Armando Salguero

Jarvis Landry trade is not the end for the Miami Dolphins. It’s the start

Wide receiver Jarvis Landry has played his last game for the Miami Dolphins.
Wide receiver Jarvis Landry has played his last game for the Miami Dolphins. AP

Miami Dolphins fans heard Jarvis Landry was traded Friday afternoon and when they found out their team got a fourth-round pick (123rd overall) in the coming draft and a seventh-round pick in the 2019 draft, everyone jumped to conclusions.

“The team did a terrible job.”

“I’m quitting as a Dolphins fan.”

“We never do anything right.”

One Dolphins player texted me the following: “Man, things get harder every day round here.”

And so I’m going to tell you what I answered him: Stop, wait, and see.

Because the trade that sent the team’s best receiver to NFL purgatory is not the end of this saga.

It’s the beginning.

Now, things get interesting. Now, the Dolphins have $16 million in salary cap space they didn’t have when Friday dawned. And with the fourth-rounder, the team now has five picks in the draft’s first four rounds.

So let’s see what they do with it all.

Miami Dolphins' Jarvis Landry talks Friday, March 9, 2018, about being traded to the Cleveland Browns.

If you’re worried the Dolphins just created a hole where a productive player was penciled in on the depth chart, you are correct. No question. But this is a deep draft for wide receivers. Slot receivers are not impossible to find. I guarantee you quarterback Ryan Tannehill will still have enough targets to throw the football to in 2018.

Landry is a good player. We all know this. But he has never been elite. He has never changed the course of things playing wide receiver.

(He won a game in Washington one year as a punt returner).

Yes, replacing 100-plus catches a year is going to be hard. Watching Landry catch 100 passes for someone else is going to be harder. But do I need to remind you (again) that the Dolphins were 6-10 both seasons Landry caught over 100 passes for them?

So hard to replace, yes.

But irreplaceable, no.

The Dolphins can find a receiver that averages less than 10 yards per catch, just as Landry did last year. And it won’t cost $16 million per season to do it.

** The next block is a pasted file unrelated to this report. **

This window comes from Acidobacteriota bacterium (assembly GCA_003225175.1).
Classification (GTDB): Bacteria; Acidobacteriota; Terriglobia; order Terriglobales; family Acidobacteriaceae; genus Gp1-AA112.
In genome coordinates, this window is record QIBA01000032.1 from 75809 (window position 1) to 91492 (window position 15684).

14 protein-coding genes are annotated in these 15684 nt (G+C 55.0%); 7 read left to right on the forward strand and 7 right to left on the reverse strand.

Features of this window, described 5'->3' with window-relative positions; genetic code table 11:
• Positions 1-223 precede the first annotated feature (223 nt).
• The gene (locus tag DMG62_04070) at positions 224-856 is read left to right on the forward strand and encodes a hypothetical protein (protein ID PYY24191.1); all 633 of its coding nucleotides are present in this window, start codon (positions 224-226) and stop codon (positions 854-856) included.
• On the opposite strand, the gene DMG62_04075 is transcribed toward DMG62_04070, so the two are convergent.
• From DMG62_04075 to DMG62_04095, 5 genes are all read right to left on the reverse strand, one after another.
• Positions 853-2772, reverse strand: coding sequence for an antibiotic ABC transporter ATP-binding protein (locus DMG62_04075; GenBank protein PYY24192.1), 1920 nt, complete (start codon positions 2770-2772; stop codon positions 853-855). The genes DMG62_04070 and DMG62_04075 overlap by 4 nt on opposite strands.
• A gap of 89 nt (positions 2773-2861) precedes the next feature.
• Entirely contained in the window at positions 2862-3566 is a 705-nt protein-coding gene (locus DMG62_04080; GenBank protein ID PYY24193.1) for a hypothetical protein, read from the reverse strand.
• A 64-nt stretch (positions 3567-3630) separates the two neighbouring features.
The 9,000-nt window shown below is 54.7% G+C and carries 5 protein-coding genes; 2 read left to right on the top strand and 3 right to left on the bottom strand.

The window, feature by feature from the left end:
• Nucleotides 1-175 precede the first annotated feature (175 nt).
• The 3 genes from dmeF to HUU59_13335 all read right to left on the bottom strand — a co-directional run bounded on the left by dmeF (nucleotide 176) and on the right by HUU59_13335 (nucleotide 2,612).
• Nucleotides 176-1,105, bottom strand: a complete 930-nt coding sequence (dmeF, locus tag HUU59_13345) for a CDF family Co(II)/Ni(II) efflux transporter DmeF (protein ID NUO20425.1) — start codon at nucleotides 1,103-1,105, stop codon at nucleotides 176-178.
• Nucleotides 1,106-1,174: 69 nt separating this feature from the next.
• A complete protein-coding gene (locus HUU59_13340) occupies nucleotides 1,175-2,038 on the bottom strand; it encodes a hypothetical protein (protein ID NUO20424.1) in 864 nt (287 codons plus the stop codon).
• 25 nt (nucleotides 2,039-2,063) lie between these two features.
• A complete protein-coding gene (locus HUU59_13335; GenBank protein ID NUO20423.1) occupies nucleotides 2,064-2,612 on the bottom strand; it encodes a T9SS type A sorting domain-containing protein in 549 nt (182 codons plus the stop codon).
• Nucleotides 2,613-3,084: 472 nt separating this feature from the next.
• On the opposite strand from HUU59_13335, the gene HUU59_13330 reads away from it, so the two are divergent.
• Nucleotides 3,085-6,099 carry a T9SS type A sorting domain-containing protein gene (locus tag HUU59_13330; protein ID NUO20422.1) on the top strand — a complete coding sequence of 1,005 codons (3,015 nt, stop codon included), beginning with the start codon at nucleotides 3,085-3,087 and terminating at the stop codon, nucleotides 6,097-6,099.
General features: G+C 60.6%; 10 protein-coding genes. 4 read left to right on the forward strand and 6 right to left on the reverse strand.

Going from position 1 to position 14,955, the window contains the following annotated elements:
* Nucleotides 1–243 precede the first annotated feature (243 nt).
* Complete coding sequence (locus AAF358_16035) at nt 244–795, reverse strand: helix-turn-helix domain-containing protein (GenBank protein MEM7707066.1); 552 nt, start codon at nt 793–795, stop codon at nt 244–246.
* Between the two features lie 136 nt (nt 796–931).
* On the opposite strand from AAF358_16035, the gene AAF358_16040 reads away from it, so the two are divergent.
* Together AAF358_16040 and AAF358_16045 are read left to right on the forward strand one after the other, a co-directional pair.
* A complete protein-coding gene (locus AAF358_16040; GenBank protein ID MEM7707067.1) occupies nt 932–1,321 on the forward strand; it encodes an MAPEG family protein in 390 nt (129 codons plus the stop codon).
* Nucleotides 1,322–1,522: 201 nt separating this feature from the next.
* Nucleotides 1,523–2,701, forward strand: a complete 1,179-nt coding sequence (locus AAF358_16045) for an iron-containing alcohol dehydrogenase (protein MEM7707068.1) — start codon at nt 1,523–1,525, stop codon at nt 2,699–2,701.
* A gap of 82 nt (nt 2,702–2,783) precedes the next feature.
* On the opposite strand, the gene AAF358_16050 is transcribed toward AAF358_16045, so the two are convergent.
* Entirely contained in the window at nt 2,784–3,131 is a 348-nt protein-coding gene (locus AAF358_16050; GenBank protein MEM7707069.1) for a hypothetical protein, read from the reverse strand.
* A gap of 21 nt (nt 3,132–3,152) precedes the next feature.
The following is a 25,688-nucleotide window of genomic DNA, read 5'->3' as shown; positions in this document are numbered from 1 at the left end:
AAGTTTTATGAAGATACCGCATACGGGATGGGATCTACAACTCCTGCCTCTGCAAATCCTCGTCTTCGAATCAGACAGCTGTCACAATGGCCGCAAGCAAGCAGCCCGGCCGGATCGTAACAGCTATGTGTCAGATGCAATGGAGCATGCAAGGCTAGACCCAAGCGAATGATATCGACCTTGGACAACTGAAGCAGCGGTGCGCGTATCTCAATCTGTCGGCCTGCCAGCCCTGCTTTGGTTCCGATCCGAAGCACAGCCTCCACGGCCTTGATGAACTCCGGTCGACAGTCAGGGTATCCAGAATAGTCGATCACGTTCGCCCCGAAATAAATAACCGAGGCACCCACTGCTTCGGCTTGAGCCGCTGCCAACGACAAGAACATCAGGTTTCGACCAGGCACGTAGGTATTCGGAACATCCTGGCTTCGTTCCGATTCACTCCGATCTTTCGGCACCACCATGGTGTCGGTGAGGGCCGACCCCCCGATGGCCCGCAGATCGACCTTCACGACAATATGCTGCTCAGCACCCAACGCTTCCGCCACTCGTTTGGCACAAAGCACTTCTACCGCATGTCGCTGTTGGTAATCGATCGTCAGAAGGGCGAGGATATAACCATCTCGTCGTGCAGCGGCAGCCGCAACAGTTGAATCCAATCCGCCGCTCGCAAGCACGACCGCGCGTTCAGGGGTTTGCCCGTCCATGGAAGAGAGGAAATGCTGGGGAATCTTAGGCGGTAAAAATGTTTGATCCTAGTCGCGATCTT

And I imagine what you’re saying now. The Dolphins are making the same mistake they made years ago with Wes Welker.

That’s a legitimate fear.

Except Welker was better than Landry. And Welker went to a division rival. And Welker had Tom Brady and then Peyton Manning throwing him the football after he left Miami.

This is not likely to be a Wes Welker repeat unless the Browns are drafting the second coming of Brady or Manning sometime soon.

Miami Dolphins' Jarvis Landry talks Friday, March 9, 2018, about Cystic Fibrosis and the CF Foundation.

Look, while you’re wringing hands and gnashing teeth, I’m eager to see what the Dolphins do with that extra $16 milion in cap space they just got. Because I reported Friday morning the team planned to be active in free agency even if it kept Landry and had to pay those $16 million.

So this is a windfall that will be used to acquire more talent, folks.

By the way, I know its a South Florida springtime sport to criticize the Dolphins front office. Executive vice president Mike Tannenbaum has become a frequent target of that criticism -- including some by me.

But make no mistake, Tannenbaum getting something for trading Jarivs Landry is way better than simply not using the franchise tag at all and letting Landry walk with no compensation in return.

That would have been a major loss.

This? It is not a loss at this stage.

And, this is going to freak you out, it might turn into a win.

Because the Dolphins might use that $16 million boon on a guard. Or a linebacker.

Or maybe even a guard and a linebacker. They might land three players on Wednesday, the first day of free agency, in part because Landry and his huge cap cost are gone.

I don’t know. But I’m not ruling it out.

What was impossible with those $16 million tied up is at least possible now.

I wish Landry well. You should, too. He did fine work for the Dolphins the past four years.

But I’m interested and even a little excited to see what happens next.

Because now the really interesting part begins.

Follow Armando Salguero on Twitter: @ArmandoSalguero

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